2. Turtle Shell Shedding

turtle Shedding
Turtle Shedding

What Is Shedding?

If you have minimum knowledge about turtles’ anatomy, you must know they have 60 bones in their shell. Epithelium, a thin layer, cover the scutes and imparts hardness to it.

Turtles tend to grow new layers of epithelium and wear off the old one. The phenomenon is known as shedding, and is common among sea turtles.

Shedding can also be dangerous, but that depends on the kind of turtle and its health.

Why Abnormal Shedding Happens To Red Eared Slider?

The condition is also known as Dysecdise. It has a bad impact on your pet’s shell, which makes it look vulnerable.

  • Shell rot and other diseases can lead your pet into Dysecdysis.
  • Abnormal shedding can happen to your red eared slider if you overfeed it. Well, many think overfilling your pet turtle is a part of care. It is not correct, rather it may drive your turtle into critical health issues.
  • Severe injuries on the shell can also cause abnormal shedding.
  • If you let your red eared slider bask in a heated place, the turtle may face this medical condition.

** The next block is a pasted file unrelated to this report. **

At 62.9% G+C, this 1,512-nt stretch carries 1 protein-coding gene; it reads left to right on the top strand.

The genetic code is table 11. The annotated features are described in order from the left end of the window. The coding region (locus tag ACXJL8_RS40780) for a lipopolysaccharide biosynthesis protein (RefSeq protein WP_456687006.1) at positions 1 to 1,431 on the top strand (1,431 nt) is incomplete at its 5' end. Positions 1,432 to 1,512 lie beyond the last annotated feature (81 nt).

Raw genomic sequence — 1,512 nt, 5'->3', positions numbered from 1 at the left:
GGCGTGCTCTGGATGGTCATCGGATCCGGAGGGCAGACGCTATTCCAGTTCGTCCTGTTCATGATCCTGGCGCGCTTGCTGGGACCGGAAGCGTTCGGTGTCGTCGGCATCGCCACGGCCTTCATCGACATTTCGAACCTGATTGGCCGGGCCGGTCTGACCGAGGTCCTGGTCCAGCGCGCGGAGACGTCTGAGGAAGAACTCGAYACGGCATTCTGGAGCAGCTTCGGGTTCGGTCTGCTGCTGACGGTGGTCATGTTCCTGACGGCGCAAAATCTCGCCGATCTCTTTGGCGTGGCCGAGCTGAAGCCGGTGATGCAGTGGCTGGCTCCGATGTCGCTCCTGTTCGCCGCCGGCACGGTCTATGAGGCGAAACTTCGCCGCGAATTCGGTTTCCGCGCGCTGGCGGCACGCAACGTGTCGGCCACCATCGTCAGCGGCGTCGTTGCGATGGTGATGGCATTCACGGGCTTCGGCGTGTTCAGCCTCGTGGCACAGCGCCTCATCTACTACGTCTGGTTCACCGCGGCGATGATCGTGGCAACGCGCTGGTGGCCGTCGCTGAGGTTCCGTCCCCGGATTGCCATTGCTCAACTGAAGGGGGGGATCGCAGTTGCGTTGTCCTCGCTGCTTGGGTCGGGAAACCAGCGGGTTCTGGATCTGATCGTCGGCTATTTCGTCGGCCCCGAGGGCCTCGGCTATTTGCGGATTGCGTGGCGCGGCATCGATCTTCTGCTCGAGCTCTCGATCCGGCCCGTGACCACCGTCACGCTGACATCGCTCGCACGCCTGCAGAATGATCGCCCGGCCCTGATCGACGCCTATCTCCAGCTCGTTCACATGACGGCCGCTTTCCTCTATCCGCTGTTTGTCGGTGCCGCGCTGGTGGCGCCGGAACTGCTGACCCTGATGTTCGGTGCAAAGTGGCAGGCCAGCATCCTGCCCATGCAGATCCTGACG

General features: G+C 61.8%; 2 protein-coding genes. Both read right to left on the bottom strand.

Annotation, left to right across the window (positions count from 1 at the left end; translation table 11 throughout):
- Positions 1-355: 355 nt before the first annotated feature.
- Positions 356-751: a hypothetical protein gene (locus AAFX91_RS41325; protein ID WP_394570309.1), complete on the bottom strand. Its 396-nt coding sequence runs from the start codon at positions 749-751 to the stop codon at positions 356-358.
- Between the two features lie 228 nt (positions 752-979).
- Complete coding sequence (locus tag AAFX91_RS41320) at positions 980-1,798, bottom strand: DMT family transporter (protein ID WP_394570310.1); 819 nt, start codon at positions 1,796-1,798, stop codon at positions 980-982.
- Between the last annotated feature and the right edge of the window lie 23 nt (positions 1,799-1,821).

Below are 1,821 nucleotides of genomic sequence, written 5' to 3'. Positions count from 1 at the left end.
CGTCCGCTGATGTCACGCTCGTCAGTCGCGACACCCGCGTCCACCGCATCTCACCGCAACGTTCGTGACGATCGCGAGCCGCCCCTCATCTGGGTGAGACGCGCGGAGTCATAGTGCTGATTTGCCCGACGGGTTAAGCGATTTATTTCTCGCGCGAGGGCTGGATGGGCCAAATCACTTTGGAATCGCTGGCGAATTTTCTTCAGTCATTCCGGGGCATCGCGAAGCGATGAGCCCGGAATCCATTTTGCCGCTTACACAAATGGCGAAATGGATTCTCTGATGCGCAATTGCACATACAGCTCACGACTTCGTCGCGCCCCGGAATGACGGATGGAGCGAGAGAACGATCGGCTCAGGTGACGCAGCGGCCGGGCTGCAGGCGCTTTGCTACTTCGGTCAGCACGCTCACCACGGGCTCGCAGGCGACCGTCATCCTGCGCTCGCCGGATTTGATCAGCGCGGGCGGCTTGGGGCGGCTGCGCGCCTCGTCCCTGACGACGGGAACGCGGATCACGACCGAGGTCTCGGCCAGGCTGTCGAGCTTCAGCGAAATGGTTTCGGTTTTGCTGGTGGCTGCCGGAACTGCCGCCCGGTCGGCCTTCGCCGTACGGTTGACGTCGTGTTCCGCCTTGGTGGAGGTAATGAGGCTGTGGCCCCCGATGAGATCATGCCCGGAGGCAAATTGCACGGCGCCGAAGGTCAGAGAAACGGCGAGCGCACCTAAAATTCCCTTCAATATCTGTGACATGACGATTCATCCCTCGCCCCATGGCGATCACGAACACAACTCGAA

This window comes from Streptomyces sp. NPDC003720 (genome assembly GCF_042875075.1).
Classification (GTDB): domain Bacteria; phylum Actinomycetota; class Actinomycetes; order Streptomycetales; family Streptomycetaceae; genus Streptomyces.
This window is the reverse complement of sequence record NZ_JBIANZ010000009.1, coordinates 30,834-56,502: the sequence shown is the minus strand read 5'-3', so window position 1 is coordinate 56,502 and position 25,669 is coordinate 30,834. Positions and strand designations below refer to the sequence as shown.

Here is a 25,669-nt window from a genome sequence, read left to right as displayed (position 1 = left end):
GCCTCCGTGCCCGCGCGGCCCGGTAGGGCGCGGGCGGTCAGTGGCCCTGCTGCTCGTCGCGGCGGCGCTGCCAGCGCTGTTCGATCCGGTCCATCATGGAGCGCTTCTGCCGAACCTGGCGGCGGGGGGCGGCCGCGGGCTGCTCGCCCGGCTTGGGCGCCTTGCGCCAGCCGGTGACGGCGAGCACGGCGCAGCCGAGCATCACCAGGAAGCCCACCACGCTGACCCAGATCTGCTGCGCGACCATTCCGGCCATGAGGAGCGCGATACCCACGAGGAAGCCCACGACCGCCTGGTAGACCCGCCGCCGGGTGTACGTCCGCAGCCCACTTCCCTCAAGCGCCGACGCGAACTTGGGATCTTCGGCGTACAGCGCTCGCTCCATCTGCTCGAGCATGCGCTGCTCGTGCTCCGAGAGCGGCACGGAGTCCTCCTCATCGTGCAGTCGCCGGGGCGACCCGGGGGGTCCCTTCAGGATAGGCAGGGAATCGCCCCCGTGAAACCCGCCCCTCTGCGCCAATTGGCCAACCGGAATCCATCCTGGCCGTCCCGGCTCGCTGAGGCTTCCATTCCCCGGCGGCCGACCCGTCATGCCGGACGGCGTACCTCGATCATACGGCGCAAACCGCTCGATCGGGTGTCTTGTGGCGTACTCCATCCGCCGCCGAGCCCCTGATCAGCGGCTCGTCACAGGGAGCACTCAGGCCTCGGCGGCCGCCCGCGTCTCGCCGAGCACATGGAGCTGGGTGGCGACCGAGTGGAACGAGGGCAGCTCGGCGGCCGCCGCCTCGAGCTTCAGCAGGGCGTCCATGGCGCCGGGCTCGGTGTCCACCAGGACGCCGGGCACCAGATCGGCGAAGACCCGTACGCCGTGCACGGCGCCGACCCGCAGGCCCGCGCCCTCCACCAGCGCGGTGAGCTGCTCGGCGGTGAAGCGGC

• Too low temperatures also cause abnormal shedding to the red-eared slider.
  • Bacterial or fungal attacks created a high possibility for the turtle to suffer this disease.
  • If the water in the tank contains high ammonia, the red-eared slider may suffer from abnormal shedding.

What Are The Possible Treatments For Abnormal Shedding?

The treatment of abnormal shedding depends on the severity and cause of the condition. If you are an amateur, I suggest you take your red eared slider to an expert/vet. It is because you will not be able to find the cause of the problem accurately.

Again, some minor changes in habit can reduce the possibility of it.

  • Keep your red eared slider away from sharp and heavy things.
  • Keep the temperature in the tank constant.
  • Maintain an excellent quality tank for your pet. Check regularly if the filter is working fitly or not.
  • Maintain a healthy diet for your red eared slider.
  • Clean your turtle with proper dilute solution, and take steps if you notice any sign of shell rot.

How Can We Prevent Abnormal Shedding In Red Eared Slider?

Well, we can only try to keep our turtles safe from any accident. There is no proper prevention of this disease. But maintaining all the steps mentioned above may help you to keep your red eared slider protected from abnormal shedding disease.